Friday, 8 April 2011

Interview: Chairman Kato on "Underbelly"


This week I headed to the basement of Teasmith in Spitalfields Market, East London to check out an intriguing audio-visual installation called Underbelly, created by electronic producer Chairman Kato and spacial animator Christ Stoneman. It's on until the end of the month, you can find more details here. 

How would you describe "Underbelly" in under 140 characters to someone on the other side of the world from East London?
Hmmm...shit losing characters already....It's an immersive audio visual experience. The dark heart of an oriental teahouse. The witching hour. Damn you, Twitter.

It's quite an unusual project for an electronic producer, how did you and Stoneman first come up with the idea to work on an installation together?
I guess so, but I always go out and see art and installations, so it didn't feel like a step too far for me. I did have Chris to help me through the initial stages of conceptualising things, which was new for me. And in the end he told me to stop wibbling and just get on with it anyway like I normally would. The idea originally came from the fact that I was offered the space in the first place. To be offered a space in such a ridiculously prime was something I just knew I couldn't turn down. Other projects had to take second place for a while. Chris was someone I'd been exchanging ideas with a while and had him earmarked in my mind. So when the opportunity came up I knew straight away who to discuss it with.

There are some really interesting harmonies and layers to the work, is there a singular inspiration behind the piece or did you approach it from different angles and find ways to collaborate?
I started by making a sample of music from which the rest of the piece was to evolve, and I think because the aesthetics of science fiction and its immersive qualities were on my mind people like John Carpenter influenced the initial synth work on that starting point. After that though I just let it flow really, but you can hear ambient influences, hip hop and (in my opinion) Detroit house in the final section. To be honest at first I wasn't really getting anywhere, and realised it was because I was overthinking. Once I realised that I just went back to the usual organic process and it fell into place. I ploughed so, so much energy and emotion into that piece of music.


The environment you've created is far from a traditional gallery setting, can you describe some of the creative and practical process behind realising the piece?
Very true and that's something that I am really enjoying. The fact that it contrasts so starkly with the refined atmosphere of the teahouse upstairs is something I'm pleased with, and that idea formed the initial creative brainstorming; I wanted to create an environment that confronts you, something that you don't expect and takes you by surprise. Hopefully when you've disarmed people's expectations they can go along with it a bit more. Chris was totally into that too. We wanted to create somewhere that looked like it could have been a crime scene, or an alien quarantine or something, although ultimately it's down to the individual to take what they want from it.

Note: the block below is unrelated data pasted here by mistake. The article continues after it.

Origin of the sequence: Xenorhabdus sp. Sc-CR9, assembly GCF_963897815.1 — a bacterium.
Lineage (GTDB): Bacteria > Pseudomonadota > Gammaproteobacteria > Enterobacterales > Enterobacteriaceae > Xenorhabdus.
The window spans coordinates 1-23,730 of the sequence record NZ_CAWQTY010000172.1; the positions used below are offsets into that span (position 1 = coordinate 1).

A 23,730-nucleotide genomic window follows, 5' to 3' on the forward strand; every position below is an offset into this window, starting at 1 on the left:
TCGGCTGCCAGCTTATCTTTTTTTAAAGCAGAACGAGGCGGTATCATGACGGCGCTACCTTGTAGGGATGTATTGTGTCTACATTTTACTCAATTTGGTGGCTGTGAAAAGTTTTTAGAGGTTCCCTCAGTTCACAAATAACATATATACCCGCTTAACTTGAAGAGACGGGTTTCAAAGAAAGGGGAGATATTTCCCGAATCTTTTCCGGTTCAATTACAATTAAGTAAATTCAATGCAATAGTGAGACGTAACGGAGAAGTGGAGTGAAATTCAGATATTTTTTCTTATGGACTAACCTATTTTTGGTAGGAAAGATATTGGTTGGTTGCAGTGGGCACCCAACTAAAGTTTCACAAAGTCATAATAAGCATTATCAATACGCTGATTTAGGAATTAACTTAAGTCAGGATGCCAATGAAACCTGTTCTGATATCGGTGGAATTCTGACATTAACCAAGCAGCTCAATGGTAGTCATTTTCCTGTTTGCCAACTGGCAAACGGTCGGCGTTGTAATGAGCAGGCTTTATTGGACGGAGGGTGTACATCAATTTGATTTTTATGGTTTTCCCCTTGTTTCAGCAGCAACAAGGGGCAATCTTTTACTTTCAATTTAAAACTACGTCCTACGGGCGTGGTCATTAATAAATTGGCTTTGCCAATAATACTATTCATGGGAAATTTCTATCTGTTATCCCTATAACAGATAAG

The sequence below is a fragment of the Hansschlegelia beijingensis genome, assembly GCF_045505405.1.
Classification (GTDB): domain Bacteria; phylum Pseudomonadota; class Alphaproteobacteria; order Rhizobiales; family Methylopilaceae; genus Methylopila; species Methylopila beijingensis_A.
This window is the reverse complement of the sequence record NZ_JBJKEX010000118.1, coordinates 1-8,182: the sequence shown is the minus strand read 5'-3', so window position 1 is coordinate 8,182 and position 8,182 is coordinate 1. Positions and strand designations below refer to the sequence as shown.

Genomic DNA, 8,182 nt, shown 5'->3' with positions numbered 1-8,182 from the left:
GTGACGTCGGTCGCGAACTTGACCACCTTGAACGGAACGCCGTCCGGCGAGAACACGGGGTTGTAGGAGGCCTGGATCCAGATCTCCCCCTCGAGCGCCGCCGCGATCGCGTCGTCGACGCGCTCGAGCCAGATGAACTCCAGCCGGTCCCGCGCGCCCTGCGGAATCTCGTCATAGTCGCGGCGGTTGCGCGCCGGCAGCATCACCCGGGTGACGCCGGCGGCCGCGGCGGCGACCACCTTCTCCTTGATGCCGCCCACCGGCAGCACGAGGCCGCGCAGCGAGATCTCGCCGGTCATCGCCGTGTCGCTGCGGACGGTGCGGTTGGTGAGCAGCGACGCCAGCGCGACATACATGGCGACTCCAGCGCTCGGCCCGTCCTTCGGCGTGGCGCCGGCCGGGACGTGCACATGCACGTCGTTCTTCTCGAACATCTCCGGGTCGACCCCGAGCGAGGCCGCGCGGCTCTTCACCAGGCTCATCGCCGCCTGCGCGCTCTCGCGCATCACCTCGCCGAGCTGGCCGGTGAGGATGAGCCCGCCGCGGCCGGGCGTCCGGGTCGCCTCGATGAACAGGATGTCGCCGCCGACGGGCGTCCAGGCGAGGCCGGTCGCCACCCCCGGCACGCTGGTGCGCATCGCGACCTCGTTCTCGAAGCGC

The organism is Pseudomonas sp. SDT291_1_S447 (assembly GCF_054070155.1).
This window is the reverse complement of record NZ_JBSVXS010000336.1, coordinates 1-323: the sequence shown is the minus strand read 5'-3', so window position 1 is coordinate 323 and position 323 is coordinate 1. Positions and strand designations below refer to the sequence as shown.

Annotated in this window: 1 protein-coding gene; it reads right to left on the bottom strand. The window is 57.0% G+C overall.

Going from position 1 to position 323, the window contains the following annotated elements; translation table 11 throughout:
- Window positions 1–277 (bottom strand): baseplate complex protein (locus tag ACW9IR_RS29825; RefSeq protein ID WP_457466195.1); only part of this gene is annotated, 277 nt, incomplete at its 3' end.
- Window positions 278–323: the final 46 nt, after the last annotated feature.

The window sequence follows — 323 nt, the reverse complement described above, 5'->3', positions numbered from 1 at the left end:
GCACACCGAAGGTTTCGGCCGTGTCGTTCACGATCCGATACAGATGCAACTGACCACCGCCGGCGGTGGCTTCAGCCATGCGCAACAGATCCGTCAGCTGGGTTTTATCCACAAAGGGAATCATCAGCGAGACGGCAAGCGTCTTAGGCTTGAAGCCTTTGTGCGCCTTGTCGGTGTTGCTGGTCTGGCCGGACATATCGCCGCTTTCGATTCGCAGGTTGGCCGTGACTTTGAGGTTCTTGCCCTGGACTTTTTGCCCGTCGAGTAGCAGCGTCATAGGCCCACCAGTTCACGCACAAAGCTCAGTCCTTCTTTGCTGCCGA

The practical process was probably the biggest learning curve. Trudging back and forth to B&Q in Leyton in search of industrial polythene! I looked like a total weirdo carrying plastic sheeting on the bus. And neither Chris or I are exactly handy with a hammer....or even a stapler for that matter....there was a lot of trial and error building this. But it was a lot of fun.

What is a "false shadow"??
Haha Chris should probably be answering this....Chris' area of interest is animation, bringing things alive, making something an experience. We have a very simple object suspended from the ceiling that casts a shadow onto the far wall of the structure. Chris has done some clever stuff with that shadow to make it come alive. I don't want to give too much away for those who haven't seen it but he transforms that shadow using mapping techniques that I don't really understand and the end result is, in my opinion, beautiful.

Launch party @ Teasmith

Seeing as it was your first audio-visual installation, did you come up against any challenges or unexpected moments during the creation of "Underbelly"?
Oh yes. There was a lot of pain. Worse than childbirth.... Building the environment with the industrial polythene was a massive challenge and it's a good job that it's low lit because our handywork was seriously shoddy. I think we convinced ourselves that we had somehow made a virtue of it. I tied myself in knots a little bit during the initial conceptualisation stages until I had some good advice and stopped over analysing things. I wasn't expecting so many people to turn up to the opening, that was definitely a surprise. The most unexpected thing for me is probably just how rewarding the experience has been after all the hard work and obstacles we came up against. Amazing.

Do you have any other projects up your sleeve that take your music out of peoples stereos and in to new spaces?
Definitely. I want more. I've got an idea for the next project. Started to pitch it to people this week, getting some positive noises. This experience has opened my mind to more projects, and I'd even be open to doing something that I don't have to do music for.

All photos by Bruno Costarelli


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